Collection Analysis CD.
Collection Analysis CD
The OCLC/Amigos package Collection Analysis CD provides an easy-to-use method of performing indepth analysis of an academic library's collection, using similar collections as a basis of comparison. Results of the analysis can be used to identify strengths and weaknesses of the collection, to formulate a collection development policy, and to track the effect of that policy on the collection.
The standard Collection Analysis CD package comes with 1.6 million OCLC records on a CD-ROM disc. These records consist of non-serial printed materials that were published within a recent 10-year period.
The collection analysis offered by the package is based on selection of comparison collection(s), called a peer group, against which the collection at the user's library is to be compared.
The Collection Analysis CD comes with the citations for the user's collection on floppy disks. These disks are copied from OCLC records, so the user's library must be a member of OCLC.
The package also comes with 14 peer groups to choose from. Each peer group includes libraries (Association of Research Libraries and academic libraries) with certain common characteristics, such as collection size or degree program. As an added cost option, any of 99 individual OCLC academic libraries can be used as a peer group.
Peer groups, and discs containing the user's current collection, can be updated annually at a cost of $1,000 for each update.
Collection analysis comparisons are made on subject categories. Available categories include 32 Library of Congress (LC) and the National Shelf List 500 (NSL) categories.
Once the peer group is selected, the package can produce a Collection Counts report. This report displays the number of titles, in each LC classification division, held by one or more of the peer group libraries, alongside the number of titles held by the user's collection. Comparative holdings numbers are displayed, and the number of unique titles (held by only one member of the peer group) are also shown.
A Collection Overlap report displays the percent of peer group titles and holdings which appear in the user's collection for each LC subject division.
National Shelf List 500 for Finer Analysis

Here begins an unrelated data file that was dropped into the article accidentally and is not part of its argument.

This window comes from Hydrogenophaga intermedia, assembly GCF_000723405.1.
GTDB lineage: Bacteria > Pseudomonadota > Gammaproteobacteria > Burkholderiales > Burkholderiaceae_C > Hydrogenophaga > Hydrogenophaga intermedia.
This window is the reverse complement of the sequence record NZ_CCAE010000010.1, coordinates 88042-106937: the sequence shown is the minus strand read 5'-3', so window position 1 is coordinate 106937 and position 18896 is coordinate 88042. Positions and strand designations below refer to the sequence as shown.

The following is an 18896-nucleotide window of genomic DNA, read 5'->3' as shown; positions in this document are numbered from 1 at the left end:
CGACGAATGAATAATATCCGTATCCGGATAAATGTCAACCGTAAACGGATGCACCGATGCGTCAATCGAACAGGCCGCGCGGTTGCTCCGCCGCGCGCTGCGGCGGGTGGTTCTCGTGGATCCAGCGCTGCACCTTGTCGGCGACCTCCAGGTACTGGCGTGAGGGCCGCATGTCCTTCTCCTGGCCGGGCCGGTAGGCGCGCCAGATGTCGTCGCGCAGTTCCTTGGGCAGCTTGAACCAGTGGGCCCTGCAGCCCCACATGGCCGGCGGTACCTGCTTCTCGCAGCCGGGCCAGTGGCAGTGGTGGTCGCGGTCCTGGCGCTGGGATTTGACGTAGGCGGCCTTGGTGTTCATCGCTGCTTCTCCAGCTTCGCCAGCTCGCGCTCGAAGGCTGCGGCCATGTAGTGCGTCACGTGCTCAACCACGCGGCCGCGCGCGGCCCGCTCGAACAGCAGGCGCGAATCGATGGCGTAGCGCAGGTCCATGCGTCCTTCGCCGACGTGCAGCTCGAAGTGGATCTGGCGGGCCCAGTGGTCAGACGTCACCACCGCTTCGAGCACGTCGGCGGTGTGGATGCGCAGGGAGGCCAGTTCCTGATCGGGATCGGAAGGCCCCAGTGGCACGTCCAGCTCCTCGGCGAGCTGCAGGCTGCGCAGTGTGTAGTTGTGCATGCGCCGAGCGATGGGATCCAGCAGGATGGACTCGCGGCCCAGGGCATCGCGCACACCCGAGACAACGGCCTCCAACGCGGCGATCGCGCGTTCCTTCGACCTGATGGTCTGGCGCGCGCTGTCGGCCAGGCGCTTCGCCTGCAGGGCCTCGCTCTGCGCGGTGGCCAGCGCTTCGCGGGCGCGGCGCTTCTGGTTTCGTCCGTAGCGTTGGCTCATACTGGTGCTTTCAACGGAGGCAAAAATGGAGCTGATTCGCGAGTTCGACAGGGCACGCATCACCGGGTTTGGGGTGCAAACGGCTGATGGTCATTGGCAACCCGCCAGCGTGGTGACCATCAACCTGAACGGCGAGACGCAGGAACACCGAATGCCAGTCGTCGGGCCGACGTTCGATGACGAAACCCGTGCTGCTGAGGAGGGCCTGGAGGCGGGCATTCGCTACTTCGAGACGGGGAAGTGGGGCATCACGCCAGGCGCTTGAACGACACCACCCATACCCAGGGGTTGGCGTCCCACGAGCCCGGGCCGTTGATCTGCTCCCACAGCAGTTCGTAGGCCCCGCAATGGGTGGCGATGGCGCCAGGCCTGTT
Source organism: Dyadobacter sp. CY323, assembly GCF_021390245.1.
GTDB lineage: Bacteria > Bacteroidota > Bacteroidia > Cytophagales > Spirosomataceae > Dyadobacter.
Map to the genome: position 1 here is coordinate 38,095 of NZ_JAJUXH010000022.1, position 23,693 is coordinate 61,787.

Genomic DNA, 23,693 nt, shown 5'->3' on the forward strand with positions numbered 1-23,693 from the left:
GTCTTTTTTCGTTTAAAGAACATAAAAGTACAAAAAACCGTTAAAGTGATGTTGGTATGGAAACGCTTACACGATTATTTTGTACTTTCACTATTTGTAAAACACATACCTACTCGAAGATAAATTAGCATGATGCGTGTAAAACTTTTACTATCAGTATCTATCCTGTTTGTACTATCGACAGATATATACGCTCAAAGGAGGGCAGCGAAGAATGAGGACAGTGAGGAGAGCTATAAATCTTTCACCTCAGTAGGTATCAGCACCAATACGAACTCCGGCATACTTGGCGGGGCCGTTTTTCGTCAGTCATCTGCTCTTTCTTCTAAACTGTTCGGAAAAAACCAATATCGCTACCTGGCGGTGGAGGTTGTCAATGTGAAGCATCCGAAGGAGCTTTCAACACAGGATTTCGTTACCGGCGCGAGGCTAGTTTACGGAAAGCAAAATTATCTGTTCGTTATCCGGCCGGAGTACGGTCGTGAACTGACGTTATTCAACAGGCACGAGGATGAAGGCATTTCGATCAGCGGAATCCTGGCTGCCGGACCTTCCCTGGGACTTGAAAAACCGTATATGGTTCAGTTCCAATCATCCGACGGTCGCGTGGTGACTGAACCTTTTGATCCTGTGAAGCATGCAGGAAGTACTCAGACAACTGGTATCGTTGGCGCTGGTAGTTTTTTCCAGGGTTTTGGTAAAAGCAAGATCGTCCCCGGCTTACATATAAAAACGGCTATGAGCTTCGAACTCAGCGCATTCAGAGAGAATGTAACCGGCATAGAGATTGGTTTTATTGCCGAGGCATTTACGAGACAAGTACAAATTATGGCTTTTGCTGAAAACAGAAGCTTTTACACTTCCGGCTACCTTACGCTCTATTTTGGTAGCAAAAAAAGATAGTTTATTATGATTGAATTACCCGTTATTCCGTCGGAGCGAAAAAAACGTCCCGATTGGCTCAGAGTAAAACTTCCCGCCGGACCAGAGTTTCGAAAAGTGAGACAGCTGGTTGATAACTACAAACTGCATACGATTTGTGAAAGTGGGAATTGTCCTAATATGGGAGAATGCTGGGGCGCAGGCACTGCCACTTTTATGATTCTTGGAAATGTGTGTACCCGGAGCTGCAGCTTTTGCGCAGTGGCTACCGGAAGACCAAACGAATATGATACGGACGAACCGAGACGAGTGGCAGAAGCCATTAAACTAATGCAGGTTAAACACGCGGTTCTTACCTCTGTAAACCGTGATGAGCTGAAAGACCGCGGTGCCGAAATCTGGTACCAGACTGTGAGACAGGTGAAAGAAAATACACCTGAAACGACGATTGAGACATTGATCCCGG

For a more detailed subject analysis, a SubCollection Counts report displays titles and holdings broken down into National Shelf List 500 (NSL) subject divisions. Again, the number of titles in each division held by one or more of the peer group libraries is listed alongside the number of titles held by the user's collection. Comparative holdings numbers are displayed, and the number of unique titles is also shown.
A SubCollection Proportions report compares the number of titles held by the user's library, in each NSL division, to the holdings of an average library in the peer group. This report also displays the percent of the peer and user's collections taken up by titles in each NSL category.
Gap titles (those held by one or more peer group libraries, but missing from the user's collection) are analyzed in separate reports, for each LC and NSL division.
The statistical reports can help to identify gaps in the holdings at the user's library. The analysis can also be used to analyze the extent of overlap and uniqueness of one collection compared to another.
Individual Titles Display
For further analysis and action, lists of author names with short titles and publication year can be displayed for each LC division. Complete lists of the user's collection, and of the peer group collections can be displayed. Lists of titles in the user's collection which are the same as those in the peer group, and gap titles (not in the user's collection) can also be displayed. Finally, titles unique to the user's collection, and titles held by only one peer group library, can be displayed.
When one of these titles lists is on the screen, the user can highlight any title and get a display that includes the OCLC and ISBN numbers for that title.
To aid in subsequent collection development activities, titles on the CD-ROM disc can be exported to an ASCII file, which can then be manipulated with a word processor, or exported to another computer system.
|Printer friendly Cite/link Email Feedback|
|Author:||Garofalo, Denise A.|
|Date:||Apr 1, 1991|
|Previous Article:||New CD-ROM drive from Toshiba.|
|Next Article:||Dun's Marketing Services releases Million Dollar Disc 3.2.|